Review: Red Hood and the Outlaws #18

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Last Dance, Last Chance for...Death!

Red Hood and the Outlaws has been pretty consistent at delivering fun stories. Granted, it is not the deepest comic book series on the market, and as some have pointed out, Lobdell's (former writer of Uncanny X-Men and current writer for Red Hood and the Outlaws, Teen Titans, Superboy and Superman strong suit as a writer is not subtlety, but still, I can't think of a single issue of RHATO (minus the Death of the Family crossover issues) that I did not enjoy.

Now, Red Hood faces a major challenge as he has been badly injured by a trap from the Joker. It is unclear how bad the effects will be, but this is still a noteworthy blow against our favorite living, hooded hero. (sorry Green Arrow) Does this issue sear itself into history as a story to remember, or does the whole series lose face from this tale of woe?

In this issue, Jason works through some emotional demons while Bruce deals with some demons of his own.

Red Hood's Requiem

First up, let's examine how this issue addressed the death of Damian and how Robin's death affected Jason and the Outlaws.

The Outlaws

Now that we have exhausted that subject, let's take some time to discuss the Outlaws plot lines in this book. Obviously, Jason will be the main focus of this issue, but no team title is going to ignore their other characters completely for an entire issue, so what happened with Starfire and Arsenal in RHATO #18?

That concludes our discussion of the Outlaws actives in this issue.

Mixed Emotions

As my sarcasm probably made clear, this book suffers from some very dishonest labeling. It has nothing to do with the death of Damian unless you want to interpret Bruce's moping and emotional contemplation as resulting from Damian's death, and that probably does serve a role in Bruce's emotional state, but if you had no clue about Damian's death, this issue would still make complete sense. The lack of the Outlaws is also a pretty major oversight. Personally, I can't stand it when team books, especially ones with such small casts, write off entire characters for whole issues. I'm not asking for a lot; just give me a panel or two showing me what they are doing.

If you remove the dishonest labeling from issue, it's still a mixed bag, and it is the worst kind of mixed bag. It's difficult enough when a mixed bag has some good stuff and some bad stuff, but this has some excellent stuff with some moderately lame stuff, so it's a rough mix.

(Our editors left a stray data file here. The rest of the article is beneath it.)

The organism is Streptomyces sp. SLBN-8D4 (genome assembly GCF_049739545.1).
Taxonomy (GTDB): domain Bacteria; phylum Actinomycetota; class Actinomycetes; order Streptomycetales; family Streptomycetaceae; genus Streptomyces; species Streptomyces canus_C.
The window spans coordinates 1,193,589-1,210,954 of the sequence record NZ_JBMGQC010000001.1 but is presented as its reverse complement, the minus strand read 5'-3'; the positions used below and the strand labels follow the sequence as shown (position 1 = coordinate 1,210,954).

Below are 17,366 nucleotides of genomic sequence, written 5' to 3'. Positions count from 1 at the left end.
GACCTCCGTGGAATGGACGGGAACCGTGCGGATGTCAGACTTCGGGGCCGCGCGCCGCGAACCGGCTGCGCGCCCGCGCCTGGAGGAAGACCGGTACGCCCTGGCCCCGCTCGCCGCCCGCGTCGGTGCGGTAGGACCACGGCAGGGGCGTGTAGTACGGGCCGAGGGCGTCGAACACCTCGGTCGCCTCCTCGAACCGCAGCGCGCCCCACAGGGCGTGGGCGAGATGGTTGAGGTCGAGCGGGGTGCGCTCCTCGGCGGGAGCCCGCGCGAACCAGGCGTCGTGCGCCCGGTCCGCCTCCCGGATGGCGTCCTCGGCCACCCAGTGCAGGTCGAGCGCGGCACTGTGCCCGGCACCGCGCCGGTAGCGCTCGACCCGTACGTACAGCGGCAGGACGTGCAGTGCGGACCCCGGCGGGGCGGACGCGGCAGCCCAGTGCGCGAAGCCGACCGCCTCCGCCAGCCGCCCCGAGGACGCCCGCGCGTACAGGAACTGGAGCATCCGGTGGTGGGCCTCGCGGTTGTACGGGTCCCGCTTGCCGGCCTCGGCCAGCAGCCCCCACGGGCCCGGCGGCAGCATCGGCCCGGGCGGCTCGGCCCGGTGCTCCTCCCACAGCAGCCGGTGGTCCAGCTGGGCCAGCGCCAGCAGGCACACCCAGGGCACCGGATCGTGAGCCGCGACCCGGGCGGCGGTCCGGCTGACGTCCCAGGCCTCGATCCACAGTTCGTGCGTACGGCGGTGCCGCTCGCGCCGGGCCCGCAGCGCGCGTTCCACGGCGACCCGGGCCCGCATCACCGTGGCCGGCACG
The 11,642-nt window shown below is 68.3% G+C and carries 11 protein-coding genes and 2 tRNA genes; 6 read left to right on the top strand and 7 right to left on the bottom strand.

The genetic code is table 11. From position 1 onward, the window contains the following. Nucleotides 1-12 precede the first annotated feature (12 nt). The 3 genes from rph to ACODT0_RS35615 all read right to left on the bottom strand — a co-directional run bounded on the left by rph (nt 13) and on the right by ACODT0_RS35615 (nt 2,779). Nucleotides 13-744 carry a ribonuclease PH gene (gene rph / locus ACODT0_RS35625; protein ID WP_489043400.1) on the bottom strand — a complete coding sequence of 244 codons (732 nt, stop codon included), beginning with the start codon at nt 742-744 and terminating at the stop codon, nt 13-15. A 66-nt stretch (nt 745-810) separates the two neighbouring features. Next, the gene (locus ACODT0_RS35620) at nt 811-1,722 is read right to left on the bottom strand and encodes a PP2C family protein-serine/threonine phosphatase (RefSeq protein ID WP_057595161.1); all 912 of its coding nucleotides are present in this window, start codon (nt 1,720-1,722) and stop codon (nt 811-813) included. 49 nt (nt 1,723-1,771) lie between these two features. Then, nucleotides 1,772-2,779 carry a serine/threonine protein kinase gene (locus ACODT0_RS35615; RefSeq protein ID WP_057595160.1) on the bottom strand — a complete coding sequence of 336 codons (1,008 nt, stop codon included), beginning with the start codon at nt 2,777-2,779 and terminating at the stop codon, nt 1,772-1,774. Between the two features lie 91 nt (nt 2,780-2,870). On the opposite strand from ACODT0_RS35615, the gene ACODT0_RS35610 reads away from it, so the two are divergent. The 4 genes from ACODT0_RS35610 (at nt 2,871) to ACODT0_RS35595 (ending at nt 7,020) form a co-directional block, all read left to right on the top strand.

One of the good parts is that Jason gets in touch with his spiritual mentor, Ducra, via coma. It is not clear if Ducra is just a memory of if she is still alive on a spiritual level, but I like the idea of Jason continuing to have a spiritual guide. The new writer for the series who will start next issue, James Tynion IV, (former writer of Detective Comics and current writer of Batman and Talon) says he will be developing the mystic/fantasy elements of Jason, so this is a good stepping stone for that.

The main positive is that Bruce has some awesome emotional breakthroughs regarding his relationship with Jason. Honestly, this issue deals more with Bruce than with Jason, but I will not elaborate on Bruce's actions because I want these sections of the story to remain unspoiled.

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My big problem with this issue is that a large part of it, nearly half, deals with a ridiculous depiction of Jason's emotional conflict and makes the case that he will go crazy if he does not stop living in the past. My first issue with this setup is that Joker is shown as this big hulking entity trying to kill Jason in his dream state. Maybe it is just me, but after playing through all the Scarecrow missions of Arkham Asylum, I really have no interest in seeing a giant sized villain try to destroy a normal sized hero in a battle which is not actually physical. In the Arkham Asylum games, it was cool at first because it is a neat way to represent a non-physical attack, but after a short while, it began to feel intrusive since you knew everything you were doing was not literally happening. More or less, I felt the same thing here. We know Joker is not really two hundred feet tall and he is not really going to destroy Jason, so why is this long drawn out scene really here? It's impossible to feel any tension because no real damage is possible. You might say, “It's all about emotional conflict,” but that leads me to my second point.